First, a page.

Some things require the government to help fund, whether your libertardian brain can understand that or not.    

Max Fischer, Civis Mundi

sun tzu's picture

Therefore, we need to hand over a few more billions to scam companies like Solyndra. That will solve all our problems.

Max Fischer's picture

 

 

That's utterly retarded.  I never said anything remotely close to that, nor did I imply it. 

Do you have anything meaningful to add to the discussion, or is that the libertardian strategy - divert the conversation into the ditch with a strawman topic?  For every example of fraud or bad business decisions one finds in government, one could find equal numbers in private enterprise; bad business decisions are everywhere. 

Now, back to the topic.... what sort of private enterprise could handle a $400,000,000,000 project which takes decades to complete and has no opportunity for ROI?  Which libertardian VC group wants to tackle that? 

Max Fischer, Civis Mundi

Common_Cents22's picture

but batshit crazy liberal morons use the public roads example all the time to justify ridiculous taxpayer funded projects.   Apples and oranges.  We need some federal govt but just about 70% less than what we have now.

I chuckle when a city or state has a budget crisis and they announce they are doing "essential services" only.  WTF?  Why is govt doing anything more than "essential services"?    FAIL.

LetThemEatRand's picture

So it's batshit crazy to respond to a poster that literally says we must make eliminate all government involvement in our economy with an extremely obvious example of why he is wrong?  That's like saying, "you damn math clowns are always bringing up the fact that 2+2 consistently equals 4, when someone says there is no such thing as certainty in mathematics."  If anyone wants to debate specific government programs that should be eliminated, that's an entirely different issue and one with which is worthy of discussion.  For example, much of the prison industrial complex needs to go.  Much of the military industrial complex needs to go.  The police state apparatus (homeland security) needs to be pared down to virtually nothing.  The Fed needs to go.  We need to stop spying on citizens and we need not to have hundreds of bases around the world.  And so on.  See how fun it is not to be simplisitic and black and white?  Many here just can't get over the fact that there is a valid role for government and that things like NASA and the interstate highway system really have added huge value to society and indeed humanity through what is correctly termed collectivism.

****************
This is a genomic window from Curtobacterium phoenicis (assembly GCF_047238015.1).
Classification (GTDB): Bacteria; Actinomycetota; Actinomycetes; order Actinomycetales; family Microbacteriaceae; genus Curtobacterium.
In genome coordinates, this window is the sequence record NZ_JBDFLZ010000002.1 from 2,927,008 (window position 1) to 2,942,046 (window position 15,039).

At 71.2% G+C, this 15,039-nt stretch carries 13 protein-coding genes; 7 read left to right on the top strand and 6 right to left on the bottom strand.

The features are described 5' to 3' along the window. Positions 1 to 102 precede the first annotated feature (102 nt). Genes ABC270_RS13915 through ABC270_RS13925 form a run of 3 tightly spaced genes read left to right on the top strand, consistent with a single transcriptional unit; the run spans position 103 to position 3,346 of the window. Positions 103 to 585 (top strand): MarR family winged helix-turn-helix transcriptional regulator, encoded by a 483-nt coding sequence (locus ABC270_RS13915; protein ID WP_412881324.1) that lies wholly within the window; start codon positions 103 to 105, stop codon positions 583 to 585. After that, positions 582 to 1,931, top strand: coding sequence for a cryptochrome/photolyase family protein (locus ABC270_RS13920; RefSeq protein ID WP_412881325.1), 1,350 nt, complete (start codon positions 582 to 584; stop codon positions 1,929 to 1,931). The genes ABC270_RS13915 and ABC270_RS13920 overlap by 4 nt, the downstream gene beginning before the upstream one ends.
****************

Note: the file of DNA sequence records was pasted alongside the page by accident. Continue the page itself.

As for "essential services," things like parks are not essential but they cost money.  If you don't like public parks you are either very wealthy and have your own land to play on, or you are a complete idiot who probably goes to public parks while complaining about non-essential services.

economics9698's picture

 

I have worked on many multimillion dollar construction projects.  Roads could be privatized, and we would get better roads, tomorrow.  I know the subject very well.  Roads are bullshit easy.

As for NASA they bid out and draw up specs.  So fucking what?  So do I.  Any moron with a budget can do that.

We would live better lives and be more technologically advances without government interference in the marketplace at all levels, including space, which in case you did not notice is a monopoly.